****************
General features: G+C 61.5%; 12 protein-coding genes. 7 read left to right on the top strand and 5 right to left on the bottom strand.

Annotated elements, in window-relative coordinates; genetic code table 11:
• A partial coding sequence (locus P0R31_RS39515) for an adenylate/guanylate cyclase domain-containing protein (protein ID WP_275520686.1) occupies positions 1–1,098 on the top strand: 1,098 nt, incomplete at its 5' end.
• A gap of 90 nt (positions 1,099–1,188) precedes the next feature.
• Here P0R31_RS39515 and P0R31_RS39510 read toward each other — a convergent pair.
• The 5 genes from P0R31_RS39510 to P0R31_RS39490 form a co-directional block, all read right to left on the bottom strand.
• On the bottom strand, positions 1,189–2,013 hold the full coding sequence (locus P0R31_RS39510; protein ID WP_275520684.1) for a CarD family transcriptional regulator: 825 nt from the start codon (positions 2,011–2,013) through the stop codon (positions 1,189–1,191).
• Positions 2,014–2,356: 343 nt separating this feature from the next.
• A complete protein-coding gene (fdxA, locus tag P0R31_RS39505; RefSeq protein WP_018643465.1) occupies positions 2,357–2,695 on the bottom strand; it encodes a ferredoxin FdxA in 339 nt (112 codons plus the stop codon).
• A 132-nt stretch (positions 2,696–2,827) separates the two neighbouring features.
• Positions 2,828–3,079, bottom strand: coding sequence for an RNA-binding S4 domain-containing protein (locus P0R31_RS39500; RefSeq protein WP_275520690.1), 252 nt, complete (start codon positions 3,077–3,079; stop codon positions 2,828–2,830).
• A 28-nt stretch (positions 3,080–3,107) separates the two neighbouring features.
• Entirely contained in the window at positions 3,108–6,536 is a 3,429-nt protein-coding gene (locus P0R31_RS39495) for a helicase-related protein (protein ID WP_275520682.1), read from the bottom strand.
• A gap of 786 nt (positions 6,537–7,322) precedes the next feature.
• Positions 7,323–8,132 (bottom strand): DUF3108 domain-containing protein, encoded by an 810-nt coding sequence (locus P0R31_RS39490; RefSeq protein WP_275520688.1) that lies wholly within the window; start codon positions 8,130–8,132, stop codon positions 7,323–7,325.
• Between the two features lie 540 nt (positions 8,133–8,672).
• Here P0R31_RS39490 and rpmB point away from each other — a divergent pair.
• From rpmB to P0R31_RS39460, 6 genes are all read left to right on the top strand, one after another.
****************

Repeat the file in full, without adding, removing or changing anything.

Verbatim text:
General features: G+C 61.5%; 12 protein-coding genes. 7 read left to right on the top strand and 5 right to left on the bottom strand.

Annotated elements, in window-relative coordinates; genetic code table 11:
• A partial coding sequence (locus P0R31_RS39515) for an adenylate/guanylate cyclase domain-containing protein (protein ID WP_275520686.1) occupies positions 1–1,098 on the top strand: 1,098 nt, incomplete at its 5' end.
• A gap of 90 nt (positions 1,099–1,188) precedes the next feature.
• Here P0R31_RS39515 and P0R31_RS39510 read toward each other — a convergent pair.
• The 5 genes from P0R31_RS39510 to P0R31_RS39490 form a co-directional block, all read right to left on the bottom strand.
• On the bottom strand, positions 1,189–2,013 hold the full coding sequence (locus P0R31_RS39510; protein ID WP_275520684.1) for a CarD family transcriptional regulator: 825 nt from the start codon (positions 2,011–2,013) through the stop codon (positions 1,189–1,191).
• Positions 2,014–2,356: 343 nt separating this feature from the next.
• A complete protein-coding gene (fdxA, locus tag P0R31_RS39505; RefSeq protein WP_018643465.1) occupies positions 2,357–2,695 on the bottom strand; it encodes a ferredoxin FdxA in 339 nt (112 codons plus the stop codon).
• A 132-nt stretch (positions 2,696–2,827) separates the two neighbouring features.
• Positions 2,828–3,079, bottom strand: coding sequence for an RNA-binding S4 domain-containing protein (locus P0R31_RS39500; RefSeq protein WP_275520690.1), 252 nt, complete (start codon positions 3,077–3,079; stop codon positions 2,828–2,830).
• A 28-nt stretch (positions 3,080–3,107) separates the two neighbouring features.
• Entirely contained in the window at positions 3,108–6,536 is a 3,429-nt protein-coding gene (locus P0R31_RS39495) for a helicase-related protein (protein ID WP_275520682.1), read from the bottom strand.
• A gap of 786 nt (positions 6,537–7,322) precedes the next feature.
• Positions 7,323–8,132 (bottom strand): DUF3108 domain-containing protein, encoded by an 810-nt coding sequence (locus P0R31_RS39490; RefSeq protein WP_275520688.1) that lies wholly within the window; start codon positions 8,130–8,132, stop codon positions 7,323–7,325.
• Between the two features lie 540 nt (positions 8,133–8,672).
• Here P0R31_RS39490 and rpmB point away from each other — a divergent pair.
• From rpmB to P0R31_RS39460, 6 genes are all read left to right on the top strand, one after another.